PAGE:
“What would you think if a farmer could grow corn and soybeans with lower costs, fewer chemicals, less environmental impact, all while increasing yields and making a profit?…Project findings were published October 10 in the peer-reviewed online journal PLOS ONE. The journal article, “Increasing cropping system diversity balances productivity, profitability and environmental health,” was written by Adam Davis, USDA-ARS weed ecologist in Urbana, Illinois; Iowa State University agronomist Matt Liebman, who leads the research project; Jason Hill, an environmental scientist at the University of Minnesota.”
“It’s hard to tell just from looking at the three identical garden plots on the north end of campus that the soil they’re planted in might hold one of the key pieces in the “how can we make biofuels sustainable?” puzzle… Jason Hill (’04–Ph.D., Plant Biological Sciences) and his team have a less visible but broad-ranging role in the multi-state project.”
“Bruce Roseland runs cattle here in the heart of the South Dakota grasslands, in the same place where his great-grandfather ranched more than a hundred years ago. But today, when he looks out his kitchen window, the prairie that once reached from horizon to horizon is gone… Preserving grasslands as a hedge against climate change makes sense, even after considering the environmental benefits of ethanol, said Jason Hill, a University of Minnesota professor who studies grasses and biofuels.”
“Standing outside the Central Minnesota Ethanol Co-Op in Little Falls, Minn., there’s not a lot going on. The pungent smell of fermentation that typically hangs in the air here is absent. And trucks piled high with corn are nowhere to be seen…. Jason Hill is a professor of bioproducts and biosystems engineering at the University of Minnesota. He says while roughly half of nation’s corn supply this year will go to producing ethanol, that ethanol will make up only between 5 and 6 percent of the nation’s fuel consumption.”
“The real cost for a gallon of fuel goes well beyond the price displayed at the pump. The total you pay to fill your tank doesn’t include the costs of repairing damage to air and water quality. Similarly, it doesn’t include the human and ecological costs of climate change from greenhouse gas emissions..”
Global food demand could double by 2050, according to a new projection reported this week in the journal Proceedings of the National Academy of Sciences… Scientists David Tilman and Jason Hill of the University of Minnesota and colleagues found that producing the amount of food needed could significantly increase levels of carbon dioxide and nitrogen in the environment, and may cause the extinction of numerous species.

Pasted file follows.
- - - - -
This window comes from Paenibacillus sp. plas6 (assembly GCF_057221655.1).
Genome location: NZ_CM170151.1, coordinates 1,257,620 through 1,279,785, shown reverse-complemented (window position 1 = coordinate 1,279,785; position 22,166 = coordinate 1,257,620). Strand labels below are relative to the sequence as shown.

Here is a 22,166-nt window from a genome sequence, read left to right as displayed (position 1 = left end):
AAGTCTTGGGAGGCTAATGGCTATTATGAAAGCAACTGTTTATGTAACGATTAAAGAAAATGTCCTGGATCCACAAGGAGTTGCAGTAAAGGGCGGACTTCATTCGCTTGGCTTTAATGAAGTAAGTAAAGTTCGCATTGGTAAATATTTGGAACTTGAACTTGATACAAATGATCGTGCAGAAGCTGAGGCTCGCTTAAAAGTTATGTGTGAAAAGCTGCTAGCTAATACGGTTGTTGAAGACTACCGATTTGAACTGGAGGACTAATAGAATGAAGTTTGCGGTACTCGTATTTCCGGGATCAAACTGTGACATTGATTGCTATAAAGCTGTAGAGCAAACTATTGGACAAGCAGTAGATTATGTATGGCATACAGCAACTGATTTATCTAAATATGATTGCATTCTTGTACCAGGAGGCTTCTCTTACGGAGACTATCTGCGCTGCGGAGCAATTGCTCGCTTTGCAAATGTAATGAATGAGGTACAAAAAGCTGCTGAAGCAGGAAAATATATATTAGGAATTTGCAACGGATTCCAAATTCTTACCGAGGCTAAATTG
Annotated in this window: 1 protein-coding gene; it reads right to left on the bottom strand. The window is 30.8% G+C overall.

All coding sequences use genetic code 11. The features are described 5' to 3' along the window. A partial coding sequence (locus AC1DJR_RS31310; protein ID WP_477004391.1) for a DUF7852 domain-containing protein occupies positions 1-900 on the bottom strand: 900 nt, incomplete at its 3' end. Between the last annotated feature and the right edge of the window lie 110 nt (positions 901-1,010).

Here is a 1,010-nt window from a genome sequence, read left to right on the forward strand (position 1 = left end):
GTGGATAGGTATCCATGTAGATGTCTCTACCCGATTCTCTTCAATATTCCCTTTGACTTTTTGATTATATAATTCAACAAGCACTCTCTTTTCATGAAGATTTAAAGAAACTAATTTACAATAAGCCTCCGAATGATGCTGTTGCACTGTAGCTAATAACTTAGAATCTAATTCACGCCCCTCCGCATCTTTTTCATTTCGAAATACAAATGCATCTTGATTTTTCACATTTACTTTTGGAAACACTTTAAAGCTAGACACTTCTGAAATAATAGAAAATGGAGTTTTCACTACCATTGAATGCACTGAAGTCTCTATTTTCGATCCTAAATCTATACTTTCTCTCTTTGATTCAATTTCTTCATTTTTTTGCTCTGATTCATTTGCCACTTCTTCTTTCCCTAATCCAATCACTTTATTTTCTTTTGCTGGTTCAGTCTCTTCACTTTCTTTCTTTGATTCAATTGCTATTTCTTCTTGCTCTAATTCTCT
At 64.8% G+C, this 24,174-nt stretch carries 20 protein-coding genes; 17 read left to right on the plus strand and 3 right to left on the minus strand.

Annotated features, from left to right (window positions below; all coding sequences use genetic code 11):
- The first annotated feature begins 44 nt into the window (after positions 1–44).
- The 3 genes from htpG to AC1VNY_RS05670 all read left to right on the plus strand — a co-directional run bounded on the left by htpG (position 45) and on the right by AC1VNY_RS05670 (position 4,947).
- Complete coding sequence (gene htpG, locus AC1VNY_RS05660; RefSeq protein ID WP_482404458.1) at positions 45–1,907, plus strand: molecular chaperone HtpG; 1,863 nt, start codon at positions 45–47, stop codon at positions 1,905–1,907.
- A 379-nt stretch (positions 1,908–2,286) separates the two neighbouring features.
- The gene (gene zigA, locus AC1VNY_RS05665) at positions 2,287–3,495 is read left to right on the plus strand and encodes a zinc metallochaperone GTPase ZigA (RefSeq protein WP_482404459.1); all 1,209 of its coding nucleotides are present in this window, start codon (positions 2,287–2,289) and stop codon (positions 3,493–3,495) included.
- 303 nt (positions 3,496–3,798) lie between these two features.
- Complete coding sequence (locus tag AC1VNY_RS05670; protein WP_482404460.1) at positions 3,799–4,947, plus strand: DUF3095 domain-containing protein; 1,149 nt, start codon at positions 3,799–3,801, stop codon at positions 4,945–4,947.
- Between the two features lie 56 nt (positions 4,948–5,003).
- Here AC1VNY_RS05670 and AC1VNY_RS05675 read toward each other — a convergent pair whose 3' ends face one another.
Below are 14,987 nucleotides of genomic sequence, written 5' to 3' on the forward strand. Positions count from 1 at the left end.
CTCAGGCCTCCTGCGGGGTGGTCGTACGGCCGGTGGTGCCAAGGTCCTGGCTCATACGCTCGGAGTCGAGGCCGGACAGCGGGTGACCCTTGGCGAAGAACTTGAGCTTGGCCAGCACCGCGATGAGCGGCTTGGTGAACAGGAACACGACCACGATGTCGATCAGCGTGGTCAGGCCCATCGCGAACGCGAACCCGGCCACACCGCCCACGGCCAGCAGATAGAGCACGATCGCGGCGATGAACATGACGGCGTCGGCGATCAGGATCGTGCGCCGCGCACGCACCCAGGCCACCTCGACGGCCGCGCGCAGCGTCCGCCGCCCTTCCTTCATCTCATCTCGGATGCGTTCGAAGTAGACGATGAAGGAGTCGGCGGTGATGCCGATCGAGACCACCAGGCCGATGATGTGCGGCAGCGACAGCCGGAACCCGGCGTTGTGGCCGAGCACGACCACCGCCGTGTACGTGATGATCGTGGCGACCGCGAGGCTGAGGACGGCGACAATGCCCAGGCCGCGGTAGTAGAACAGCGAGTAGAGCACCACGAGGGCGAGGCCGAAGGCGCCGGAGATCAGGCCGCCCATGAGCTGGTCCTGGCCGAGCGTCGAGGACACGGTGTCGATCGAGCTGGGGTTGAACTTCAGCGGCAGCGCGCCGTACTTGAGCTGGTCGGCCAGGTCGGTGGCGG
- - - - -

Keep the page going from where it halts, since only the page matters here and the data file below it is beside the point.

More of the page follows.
The NRC report on the national Renewable Fuel Standard (RFS2) was discussed on Minnesota Public Radio.
Find it here.
From the report: In the United States, we have come to depend upon plentiful and inexpensive energy to support our economy and lifestyles. In recent years, many questions have been raised regarding the sustainability of our current pattern of high consumption of nonrenewable energy and its environmental consequences. Further, because the United States imports about 55 percent of the nation’s consumption of crude oil, there are additional concerns about the security of supply. Hence, efforts are being made to find alternatives to our current pathway, including greater energy efficiency and use of energy sources that could lower greenhouse gas (GHG) emissions such as nuclear and renewable sources, including solar, wind, geothermal, and biofuels. The United States has a long history with biofuels and the nation is on a course charted to achieve a substantial increase in biofuels.
Renewable Fuel Standard evaluates the economic and environmental consequences of increasing biofuels production as a result of Renewable Fuels Standard, as amended by EISA (RFS2). The report describes biofuels produced in 2010 and those projected to be produced and consumed by 2022, reviews model projections and other estimates of the relative impact on the prices of land, and discusses the potential environmental harm and benefits of biofuels production and the barriers to achieving the RFS2 consumption mandate.